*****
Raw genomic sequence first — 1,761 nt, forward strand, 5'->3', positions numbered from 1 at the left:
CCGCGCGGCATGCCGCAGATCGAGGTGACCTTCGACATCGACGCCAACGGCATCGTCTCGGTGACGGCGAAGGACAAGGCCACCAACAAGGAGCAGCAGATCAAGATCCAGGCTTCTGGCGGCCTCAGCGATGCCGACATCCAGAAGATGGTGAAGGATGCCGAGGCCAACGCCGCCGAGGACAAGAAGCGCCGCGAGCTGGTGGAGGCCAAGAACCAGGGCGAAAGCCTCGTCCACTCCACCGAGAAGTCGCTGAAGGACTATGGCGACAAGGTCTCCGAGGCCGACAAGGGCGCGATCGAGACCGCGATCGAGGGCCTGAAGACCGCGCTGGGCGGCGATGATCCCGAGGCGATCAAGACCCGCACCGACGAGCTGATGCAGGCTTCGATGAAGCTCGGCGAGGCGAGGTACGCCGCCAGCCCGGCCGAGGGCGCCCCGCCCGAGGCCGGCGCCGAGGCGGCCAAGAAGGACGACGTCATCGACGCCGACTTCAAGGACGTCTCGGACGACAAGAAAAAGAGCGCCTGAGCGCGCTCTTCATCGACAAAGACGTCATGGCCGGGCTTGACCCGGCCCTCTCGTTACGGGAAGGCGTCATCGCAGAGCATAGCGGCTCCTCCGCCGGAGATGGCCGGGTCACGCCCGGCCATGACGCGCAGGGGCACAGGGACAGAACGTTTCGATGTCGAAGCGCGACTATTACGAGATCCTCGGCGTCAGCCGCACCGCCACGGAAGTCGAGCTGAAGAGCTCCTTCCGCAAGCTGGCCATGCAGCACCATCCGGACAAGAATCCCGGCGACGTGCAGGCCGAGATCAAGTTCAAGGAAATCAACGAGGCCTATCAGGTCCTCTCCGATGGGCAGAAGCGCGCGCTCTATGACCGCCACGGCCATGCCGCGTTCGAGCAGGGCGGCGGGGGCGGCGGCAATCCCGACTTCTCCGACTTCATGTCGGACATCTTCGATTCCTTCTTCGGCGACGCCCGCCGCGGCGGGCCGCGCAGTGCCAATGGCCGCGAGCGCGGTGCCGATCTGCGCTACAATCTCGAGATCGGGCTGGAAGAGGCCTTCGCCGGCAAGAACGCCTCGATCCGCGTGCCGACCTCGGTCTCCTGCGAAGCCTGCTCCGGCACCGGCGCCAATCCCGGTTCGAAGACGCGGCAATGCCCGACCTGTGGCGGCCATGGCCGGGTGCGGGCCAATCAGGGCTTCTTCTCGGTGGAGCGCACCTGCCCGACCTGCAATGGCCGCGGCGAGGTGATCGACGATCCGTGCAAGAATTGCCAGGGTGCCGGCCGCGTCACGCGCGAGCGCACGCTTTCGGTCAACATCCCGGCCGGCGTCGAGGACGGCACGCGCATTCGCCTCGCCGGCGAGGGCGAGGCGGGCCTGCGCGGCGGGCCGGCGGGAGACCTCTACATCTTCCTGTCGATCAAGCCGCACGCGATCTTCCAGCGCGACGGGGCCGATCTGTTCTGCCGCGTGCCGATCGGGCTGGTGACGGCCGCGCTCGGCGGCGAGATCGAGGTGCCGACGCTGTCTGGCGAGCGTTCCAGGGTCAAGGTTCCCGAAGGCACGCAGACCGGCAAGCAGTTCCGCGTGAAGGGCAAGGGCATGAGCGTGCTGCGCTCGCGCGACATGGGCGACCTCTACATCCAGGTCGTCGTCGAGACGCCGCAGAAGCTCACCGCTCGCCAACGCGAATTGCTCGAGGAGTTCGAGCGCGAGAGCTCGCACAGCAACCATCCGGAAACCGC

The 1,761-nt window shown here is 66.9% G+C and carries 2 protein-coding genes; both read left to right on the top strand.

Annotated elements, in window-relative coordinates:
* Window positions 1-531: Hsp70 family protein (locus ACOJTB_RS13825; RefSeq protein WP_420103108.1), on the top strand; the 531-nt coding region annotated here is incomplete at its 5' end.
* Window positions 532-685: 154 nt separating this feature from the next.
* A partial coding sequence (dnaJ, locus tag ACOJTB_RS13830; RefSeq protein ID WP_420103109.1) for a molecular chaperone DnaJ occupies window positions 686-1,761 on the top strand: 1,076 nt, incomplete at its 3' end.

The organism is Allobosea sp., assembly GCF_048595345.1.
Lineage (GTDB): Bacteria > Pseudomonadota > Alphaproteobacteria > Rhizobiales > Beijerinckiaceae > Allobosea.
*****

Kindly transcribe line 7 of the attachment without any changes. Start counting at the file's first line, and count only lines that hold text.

* A partial coding sequence (dnaJ, locus tag ACOJTB_RS13830; RefSeq protein ID WP_420103109.1) for a molecular chaperone DnaJ occupies window positions 686-1,761 on the top strand: 1,076 nt, incomplete at its 3' end.